Byting Back: Regaining Information Superiority Against 21st-century Insurgents

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Rand Corporation, 2007 - Political Science - 159 pages
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U.S. counterinsurgency efforts in Iraq and Afghanistan have failed to exploit information power, which could be a U.S. advantage but instead is being used advantageously by insurgents. Because insurgency and counterinsurgency involve a battle for the allegiance of a population between a government and an armed opposition movement, the key to exploiting information power is to connect with and learn from the population itself, increasing the effectiveness of both the local government and the U.S. military and civilian services engaged in supporting it. Utilizing mostly available networking technology, the United States could achieve early, affordable, and substantial gains in the effectiveness of counterinsurgency by more open, integrated, and inclusive information networking with the population, local authorities, and coalition partners. The most basic information link with the population would be an information technology (IT)-enhanced, fraud-resistant registry-census. The most promising link would come from utilizing local cell phone networks, which are proliferating even among poor countries. Access to data routinely collected by such networks can form the basis for security services such as enhanced-911 and forensics. The cell phones of a well-wired citizenry can be made tantamount to sensor fields in settled areas. They can link indigenous forces with each other and with U.S. forces without interoperability problems; they can also track the responses of such forces to emergencies. Going further, outfitting weaponry with video cameras would bolster surveillance, provide lessons learned, and guard against operator misconduct. Establishing a national Wiki can help citizens describe their neighborhoods to familiarize U.S. forces with them and can promote accountable service delivery. All such information can improve counterinsurgency operations by making U.S. forces and agencies far better informed than they are at present. The authors argue that today's military and intelligence networks-being closed, compartmentalized, controlled by information providers instead of users, and limited to U.S. war fighters-hamper counterinsurgency and deprive the United States of what ought to be a strategic advantage. In contrast, based on a review of 160 requirements for counterinsurgency, the authors call for current networks to be replaced by an integrated counterinsurgency operating network (ICON) linking U.S. and indigenous operators, based on principles of inclusiveness, integration, and user preeminence. Utilizing the proposed ways of gathering information from the population, ICON would improve the timeliness, reliability, and relevance of information, while focusing security restrictions on truly sensitive information. The complexity and sensitivity of counterinsurgency call for vastly better use of IT than has been seen in Iraq and Afghanistan. Here is a practical plan for just that.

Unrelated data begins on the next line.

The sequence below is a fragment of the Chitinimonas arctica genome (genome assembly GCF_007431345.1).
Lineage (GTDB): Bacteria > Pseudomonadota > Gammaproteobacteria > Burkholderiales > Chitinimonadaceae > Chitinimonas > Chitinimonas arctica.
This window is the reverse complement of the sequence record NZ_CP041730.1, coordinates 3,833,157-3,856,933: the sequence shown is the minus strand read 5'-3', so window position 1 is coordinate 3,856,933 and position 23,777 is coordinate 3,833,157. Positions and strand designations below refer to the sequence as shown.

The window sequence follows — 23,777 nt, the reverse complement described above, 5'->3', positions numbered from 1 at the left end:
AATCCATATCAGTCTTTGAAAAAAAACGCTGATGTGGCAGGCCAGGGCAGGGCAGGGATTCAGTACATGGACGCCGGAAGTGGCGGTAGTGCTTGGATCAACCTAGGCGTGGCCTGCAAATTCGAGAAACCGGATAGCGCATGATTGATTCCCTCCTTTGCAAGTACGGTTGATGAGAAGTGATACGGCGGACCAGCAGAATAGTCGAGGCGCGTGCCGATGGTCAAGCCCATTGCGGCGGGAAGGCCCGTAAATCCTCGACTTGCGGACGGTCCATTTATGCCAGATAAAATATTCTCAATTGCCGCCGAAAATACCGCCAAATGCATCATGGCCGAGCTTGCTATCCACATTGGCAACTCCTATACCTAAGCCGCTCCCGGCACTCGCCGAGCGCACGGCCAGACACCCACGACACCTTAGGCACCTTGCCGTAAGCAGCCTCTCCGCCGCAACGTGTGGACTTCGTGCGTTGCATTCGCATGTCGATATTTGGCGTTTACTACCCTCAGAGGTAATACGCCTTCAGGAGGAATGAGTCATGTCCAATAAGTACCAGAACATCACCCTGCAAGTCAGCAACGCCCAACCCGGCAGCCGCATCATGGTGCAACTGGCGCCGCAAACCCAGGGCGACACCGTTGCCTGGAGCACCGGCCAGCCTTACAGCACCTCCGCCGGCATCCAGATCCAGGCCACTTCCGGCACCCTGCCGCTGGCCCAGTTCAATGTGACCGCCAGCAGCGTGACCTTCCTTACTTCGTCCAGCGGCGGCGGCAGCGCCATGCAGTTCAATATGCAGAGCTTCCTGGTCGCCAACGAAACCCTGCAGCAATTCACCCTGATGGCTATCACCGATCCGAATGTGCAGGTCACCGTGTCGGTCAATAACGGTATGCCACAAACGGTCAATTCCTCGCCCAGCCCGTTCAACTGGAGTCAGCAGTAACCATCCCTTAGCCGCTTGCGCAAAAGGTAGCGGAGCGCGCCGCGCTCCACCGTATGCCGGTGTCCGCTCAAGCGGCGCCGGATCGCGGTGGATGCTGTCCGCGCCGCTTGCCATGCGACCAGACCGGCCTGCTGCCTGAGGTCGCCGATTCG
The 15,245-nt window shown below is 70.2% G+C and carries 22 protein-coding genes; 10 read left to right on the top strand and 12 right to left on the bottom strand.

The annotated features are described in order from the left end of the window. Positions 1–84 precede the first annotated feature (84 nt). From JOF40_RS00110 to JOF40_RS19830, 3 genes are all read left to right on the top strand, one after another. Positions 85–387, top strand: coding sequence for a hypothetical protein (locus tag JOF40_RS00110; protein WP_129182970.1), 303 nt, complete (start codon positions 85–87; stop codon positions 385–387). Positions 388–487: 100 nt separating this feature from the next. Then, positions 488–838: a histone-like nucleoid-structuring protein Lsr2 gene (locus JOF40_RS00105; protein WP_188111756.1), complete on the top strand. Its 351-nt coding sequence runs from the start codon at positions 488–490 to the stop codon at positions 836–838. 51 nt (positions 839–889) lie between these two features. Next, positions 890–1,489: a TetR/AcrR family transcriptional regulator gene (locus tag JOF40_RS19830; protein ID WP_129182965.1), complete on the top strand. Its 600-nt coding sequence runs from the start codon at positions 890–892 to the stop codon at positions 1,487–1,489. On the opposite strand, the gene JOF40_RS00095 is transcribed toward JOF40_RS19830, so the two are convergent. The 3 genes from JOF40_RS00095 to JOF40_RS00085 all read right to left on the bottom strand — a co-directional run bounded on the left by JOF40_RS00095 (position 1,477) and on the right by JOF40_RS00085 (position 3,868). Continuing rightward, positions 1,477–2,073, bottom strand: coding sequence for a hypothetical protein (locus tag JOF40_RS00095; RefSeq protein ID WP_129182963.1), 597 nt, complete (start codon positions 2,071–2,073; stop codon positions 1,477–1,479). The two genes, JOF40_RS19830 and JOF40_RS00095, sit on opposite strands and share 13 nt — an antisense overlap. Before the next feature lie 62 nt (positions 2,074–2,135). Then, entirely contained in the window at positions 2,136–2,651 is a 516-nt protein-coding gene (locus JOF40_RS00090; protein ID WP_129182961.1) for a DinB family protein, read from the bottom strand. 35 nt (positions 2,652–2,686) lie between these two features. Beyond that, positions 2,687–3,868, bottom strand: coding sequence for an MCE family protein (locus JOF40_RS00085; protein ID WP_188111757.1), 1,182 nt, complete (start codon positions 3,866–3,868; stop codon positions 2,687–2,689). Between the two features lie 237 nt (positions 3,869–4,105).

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Contents

Chapter One Introduction
1
Chapter Two The Influence of User Requirements
11
Chapter Three The RegistryCensus
21
Chapter Four A WellWired Country
43
Chapter Five Embedded Video
79
Chapter Six A National Wiki
89
Chapter Seven The Principles of ICON
105
Chapter Eight Implications and Implementation
131
Appendix Disaggregated Information Requirements
145
Bibliography
157
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About the author (2007)

Martin C. Libicki, a Senior Policy Analyst at the RAND Corporation since 1998, works on the relationship between information technology and national security. He has written numerous monographs on the subject, notably What is Information Warfare, The Mesh and the Net: Speculations on Armed Conflict in a Time of Free Silicon, and Who Runs What in the Global Information Grid. Dr Libicki is also the editor of the RAND Textbook, New Challenges, New Tools for Defense Decisionmaking. His most recent assignments at RAND have been to develop a post-9/11 information technology strategy for the U.S. Department of Justice and DARPA's Terrorist Information Awareness program, conduct an information security analysis for the FBI, investigate targeting strategies of al Queda, and assess CIA's R&D venture, In-Q-Tel. He previously taught at the National Defense University. Dr Libicki received his Ph.D. from the University of California at Berkeley in 1978.

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